Financial Accounting Theory

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Scott, Financial Accounting Theory, 6th Edition Instructor’s Manual

Chapter 2

Suggested Solutions to Questions and Problems 1. P.V. Ltd. Income Statement for Year 2 Accretion of discount (10% × 286.36) \$28.64

P.V. Ltd. Balance Sheet As at Time 2 Financial Asset Cash \$315.00 Shareholders’ Equity Opening balance Net income Capital Asset Present value 0.00 \$315.00 \$315.00 \$286.36 28.64

Note that cash includes interest at 10% on opening cash balance of \$150.

2.

Suppose that P.V. Ltd. paid a dividend of \$10 at the end of year 1 (any portion of year 1 net income would do). Then, its year 2 opening net assets are \$276.36, and net income would be: P.V. Ltd. Income Statement For Year 2 Accretion of discount (10% × 276.36) \$27.64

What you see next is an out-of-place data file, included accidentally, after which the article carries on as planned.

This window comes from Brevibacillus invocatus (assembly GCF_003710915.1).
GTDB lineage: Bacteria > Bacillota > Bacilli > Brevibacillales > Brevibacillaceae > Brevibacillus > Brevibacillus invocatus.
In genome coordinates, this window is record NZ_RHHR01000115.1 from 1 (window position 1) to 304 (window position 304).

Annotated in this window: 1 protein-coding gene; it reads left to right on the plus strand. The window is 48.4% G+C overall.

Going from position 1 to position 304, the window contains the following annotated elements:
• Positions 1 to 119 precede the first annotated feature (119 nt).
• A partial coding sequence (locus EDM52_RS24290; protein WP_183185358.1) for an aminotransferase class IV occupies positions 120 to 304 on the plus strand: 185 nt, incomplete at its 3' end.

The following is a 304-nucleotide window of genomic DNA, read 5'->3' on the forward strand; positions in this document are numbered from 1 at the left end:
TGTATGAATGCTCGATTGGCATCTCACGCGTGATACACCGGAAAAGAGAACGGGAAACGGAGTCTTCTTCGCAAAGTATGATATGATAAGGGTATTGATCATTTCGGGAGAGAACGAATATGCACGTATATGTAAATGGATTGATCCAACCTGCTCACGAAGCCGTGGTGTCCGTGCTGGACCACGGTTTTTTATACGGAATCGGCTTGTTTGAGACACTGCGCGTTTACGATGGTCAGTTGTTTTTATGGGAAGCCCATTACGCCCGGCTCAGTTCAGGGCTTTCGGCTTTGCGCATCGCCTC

11

Scott, Financial Accounting Theory, 6th Edition Instructor’s Manual P.V.’s balance sheet at time 2 would be: P.V. Ltd. Balance Sheet As at Time 2 Financial Asset Cash: (140 + 14 + 150) \$304.00

Chapter 2

Shareholders’ Equity Opening balance: \$276.36

(286.36 - 10.00 dividend) Capital Asset, at Present value 0.00 \$304.00 \$304.00 Net income 27.64

Thus, at time 2 the shareholders have: Cash from dividend Interest at 10% on cash dividend, for year 2 Value of firm per balance sheet \$10.00 1.00 304.00 \$315.00

This is the same value as that of the firm at time 2, assuming P.V. Ltd. paid no dividends (see Question 1). Consequently, the firm’s dividend policy does not matter to the shareholders under ideal conditions. It may be worth noting that a crucial requirement here, following from ideal conditions, is that the investors and the firm both earn interest on financial assets at the same rate. 3. Year 1 At time 0, you know that if the bad economy state is realized, ex post net income for year 1 will be a loss of \$23.97. If the good economy state is realized, ex post net income

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